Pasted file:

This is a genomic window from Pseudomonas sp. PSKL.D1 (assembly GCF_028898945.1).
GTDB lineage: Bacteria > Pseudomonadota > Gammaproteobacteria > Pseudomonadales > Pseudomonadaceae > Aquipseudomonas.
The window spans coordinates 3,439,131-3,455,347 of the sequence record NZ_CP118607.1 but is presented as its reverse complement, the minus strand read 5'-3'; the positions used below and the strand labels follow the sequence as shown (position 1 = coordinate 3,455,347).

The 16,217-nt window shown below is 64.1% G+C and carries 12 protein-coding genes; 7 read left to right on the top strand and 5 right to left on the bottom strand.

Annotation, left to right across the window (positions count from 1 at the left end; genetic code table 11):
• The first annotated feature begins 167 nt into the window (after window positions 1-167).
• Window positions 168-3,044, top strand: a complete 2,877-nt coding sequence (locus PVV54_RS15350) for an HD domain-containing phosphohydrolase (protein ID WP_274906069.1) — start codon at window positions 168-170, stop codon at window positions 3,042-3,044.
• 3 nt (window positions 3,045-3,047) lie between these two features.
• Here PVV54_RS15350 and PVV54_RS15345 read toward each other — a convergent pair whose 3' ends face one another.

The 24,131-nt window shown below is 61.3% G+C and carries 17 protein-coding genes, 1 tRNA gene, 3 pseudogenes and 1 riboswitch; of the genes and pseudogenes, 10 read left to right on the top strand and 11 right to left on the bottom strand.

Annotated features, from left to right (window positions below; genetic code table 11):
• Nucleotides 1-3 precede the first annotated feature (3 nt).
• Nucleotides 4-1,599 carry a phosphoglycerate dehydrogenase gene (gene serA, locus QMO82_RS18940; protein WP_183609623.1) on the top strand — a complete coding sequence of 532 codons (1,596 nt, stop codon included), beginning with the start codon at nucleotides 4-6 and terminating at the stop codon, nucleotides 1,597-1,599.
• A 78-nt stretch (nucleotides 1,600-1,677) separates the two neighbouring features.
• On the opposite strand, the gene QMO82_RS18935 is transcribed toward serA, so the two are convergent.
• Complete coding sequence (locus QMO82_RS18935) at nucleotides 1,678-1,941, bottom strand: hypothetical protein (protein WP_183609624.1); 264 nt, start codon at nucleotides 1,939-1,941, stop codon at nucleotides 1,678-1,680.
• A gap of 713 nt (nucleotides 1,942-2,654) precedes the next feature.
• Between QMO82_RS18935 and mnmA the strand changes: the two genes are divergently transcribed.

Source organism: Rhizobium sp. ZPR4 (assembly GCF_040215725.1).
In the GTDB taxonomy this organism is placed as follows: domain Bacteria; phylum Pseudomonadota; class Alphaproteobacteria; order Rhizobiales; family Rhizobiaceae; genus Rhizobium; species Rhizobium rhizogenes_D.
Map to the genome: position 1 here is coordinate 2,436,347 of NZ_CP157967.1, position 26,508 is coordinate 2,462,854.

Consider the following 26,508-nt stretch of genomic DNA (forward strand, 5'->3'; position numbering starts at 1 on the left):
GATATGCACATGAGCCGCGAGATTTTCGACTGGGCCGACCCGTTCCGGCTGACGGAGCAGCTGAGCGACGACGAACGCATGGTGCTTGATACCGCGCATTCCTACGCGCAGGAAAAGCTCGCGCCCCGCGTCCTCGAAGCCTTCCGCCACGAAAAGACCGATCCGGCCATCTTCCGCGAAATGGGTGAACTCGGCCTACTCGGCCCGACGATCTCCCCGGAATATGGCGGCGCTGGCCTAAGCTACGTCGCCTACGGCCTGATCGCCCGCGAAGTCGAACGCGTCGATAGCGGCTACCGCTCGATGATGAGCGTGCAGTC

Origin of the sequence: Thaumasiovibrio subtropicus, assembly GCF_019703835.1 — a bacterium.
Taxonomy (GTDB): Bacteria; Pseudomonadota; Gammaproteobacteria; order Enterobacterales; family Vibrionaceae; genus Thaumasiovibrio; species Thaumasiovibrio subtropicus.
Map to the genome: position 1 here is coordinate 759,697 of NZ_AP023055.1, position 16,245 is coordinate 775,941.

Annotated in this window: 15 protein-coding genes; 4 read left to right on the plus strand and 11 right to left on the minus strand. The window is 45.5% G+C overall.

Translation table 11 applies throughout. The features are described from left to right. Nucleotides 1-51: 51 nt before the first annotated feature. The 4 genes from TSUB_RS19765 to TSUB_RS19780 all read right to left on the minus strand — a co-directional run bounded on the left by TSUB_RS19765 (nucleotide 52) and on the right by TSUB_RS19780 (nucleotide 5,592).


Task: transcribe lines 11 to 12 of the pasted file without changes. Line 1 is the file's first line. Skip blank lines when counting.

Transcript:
Annotated features, from left to right (window positions below; genetic code table 11):
• Nucleotides 1-3 precede the first annotated feature (3 nt).